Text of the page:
The latest The Times article qualifies Puerto Rico as “home to one of the world’s first cryptocurrency communities.” Are they exaggerating or are they on to something? Apparently, favorable tax laws have brought “10,000 well-heeled US migrants” to the island. From those, “an estimated 3,000 of the arrivals are newly minted cryptocurrency millionaires” and “an estimated 4,000 companies and wealthy individuals have relocated to Puerto Rico.”
Those numbers certainly are an exaggeration, but the article is well-written overall. The author, however, is a cryptocurrency newcomer and uses cliché-riddled phrases like “a new currency invented in a flash” and “instant millionaires.” He also qualifies the industry as “one of the most energy-intensive activities in the world,” even though he’s mostly talking about Proof-Of-Stake networks.
In any case, let’s start at the beginning:
“In 2012, though, the government of Puerto Rico, which is an unincorporated territory of the United States, passed a series of acts offering tax incentives to any American investors who want to relocate.”
That resolution caused two phenomena. One, “heavyweight crypto players such as the hedge fund Pantera and the risk management firm Darma Capital have relocated to Puerto Rico.” And two, “some locals are up in arms because they do not enjoy the same tax breaks, and the influx of wealthy outsiders is driving up property prices beyond the reach of existing residents.”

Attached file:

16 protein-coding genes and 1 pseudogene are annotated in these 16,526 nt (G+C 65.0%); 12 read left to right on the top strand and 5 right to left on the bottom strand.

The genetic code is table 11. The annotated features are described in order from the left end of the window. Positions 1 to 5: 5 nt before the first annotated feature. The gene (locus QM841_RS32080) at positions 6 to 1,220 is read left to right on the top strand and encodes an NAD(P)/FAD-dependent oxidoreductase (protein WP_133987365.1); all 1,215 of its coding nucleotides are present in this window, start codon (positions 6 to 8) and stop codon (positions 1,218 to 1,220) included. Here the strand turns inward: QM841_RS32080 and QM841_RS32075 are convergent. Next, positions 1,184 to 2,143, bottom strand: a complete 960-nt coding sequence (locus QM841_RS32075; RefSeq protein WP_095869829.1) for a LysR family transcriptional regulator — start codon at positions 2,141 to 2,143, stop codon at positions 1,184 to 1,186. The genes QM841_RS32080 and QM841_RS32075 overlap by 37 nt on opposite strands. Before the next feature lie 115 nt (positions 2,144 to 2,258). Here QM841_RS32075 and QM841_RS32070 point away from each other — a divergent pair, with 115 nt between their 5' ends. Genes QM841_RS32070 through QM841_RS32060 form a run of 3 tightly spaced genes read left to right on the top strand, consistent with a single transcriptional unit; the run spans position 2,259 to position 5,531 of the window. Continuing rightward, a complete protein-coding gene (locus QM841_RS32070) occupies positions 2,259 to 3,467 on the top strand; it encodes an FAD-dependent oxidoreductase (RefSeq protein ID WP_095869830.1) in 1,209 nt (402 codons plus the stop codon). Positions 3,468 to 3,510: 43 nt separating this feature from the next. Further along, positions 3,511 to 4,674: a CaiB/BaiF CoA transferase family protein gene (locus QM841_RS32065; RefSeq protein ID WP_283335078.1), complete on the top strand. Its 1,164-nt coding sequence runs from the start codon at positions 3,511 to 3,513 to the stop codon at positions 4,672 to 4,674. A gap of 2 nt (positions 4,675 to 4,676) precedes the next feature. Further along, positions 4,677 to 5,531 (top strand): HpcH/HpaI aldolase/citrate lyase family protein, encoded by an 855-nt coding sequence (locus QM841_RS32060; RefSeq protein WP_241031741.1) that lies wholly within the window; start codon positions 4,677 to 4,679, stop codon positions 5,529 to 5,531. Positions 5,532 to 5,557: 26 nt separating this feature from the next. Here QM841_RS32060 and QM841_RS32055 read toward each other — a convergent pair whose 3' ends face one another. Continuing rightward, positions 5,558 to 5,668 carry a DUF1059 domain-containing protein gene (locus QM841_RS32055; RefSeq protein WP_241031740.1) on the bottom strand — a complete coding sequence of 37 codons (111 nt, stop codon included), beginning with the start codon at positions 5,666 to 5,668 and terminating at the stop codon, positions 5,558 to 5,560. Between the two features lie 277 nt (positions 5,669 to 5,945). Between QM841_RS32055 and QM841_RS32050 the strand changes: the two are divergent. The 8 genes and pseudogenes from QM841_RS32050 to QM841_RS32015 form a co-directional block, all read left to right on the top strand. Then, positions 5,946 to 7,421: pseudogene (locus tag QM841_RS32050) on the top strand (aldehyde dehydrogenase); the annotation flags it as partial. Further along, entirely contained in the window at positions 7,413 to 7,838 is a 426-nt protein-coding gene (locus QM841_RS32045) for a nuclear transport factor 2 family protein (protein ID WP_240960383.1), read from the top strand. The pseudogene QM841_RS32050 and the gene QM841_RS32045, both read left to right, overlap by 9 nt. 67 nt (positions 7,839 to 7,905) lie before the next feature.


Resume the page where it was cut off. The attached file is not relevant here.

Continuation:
Before jumping to conclusions, remember that in 2017 a storm of epic proportions hit Puerto Rico. “Hurricane Maria was the worst storm in almost a century, bringing winds of 155mph and causing an estimated $90 billion in damage. The entire island lost access to power and regular outages are still common today.” The favorable tax laws are a way of bringing money to the island. And it seems like it’s working.
What’s Happening In Puerto Rico?
The author is torn. On the one hand, he seems to admire crypto’s attitude towards life. On the other, he still believes it’s all magical internet money and that to make it in crypto requires no effort at all.
“In the real world “Pessimism is rife and we seem to be fighting over ever smaller slices of the pie. But what if you could simply grow the pie? What if you could just use technology to create new wealth in an instant?”
On the one hand, the author sees the good, “In recent months Puerto Rico has hosted cryptocurrency conferences and set up beginners’ courses for locals to learn the basics of digital currencies.” On the other, he describes the opposers’ side with cut-throat prose, “The migrants are rootless digital plutocrats — greedy neocolonial tax exiles enacting a fantasy by feasting on Puerto Rico’s desperation.”
Puerto Rico Is His Dream: Evan Arteaga
Among the interviewees is “Evan Arteaga, 38, who has lived in Puerto Rico for four years.” He’s extremely enthusiastic about the crypto industry, “This is the inevitable evolution of the capital marketplace. I do think this is the future, we just need to keep going.” And he also appreciates everything Puerto Rico is giving him.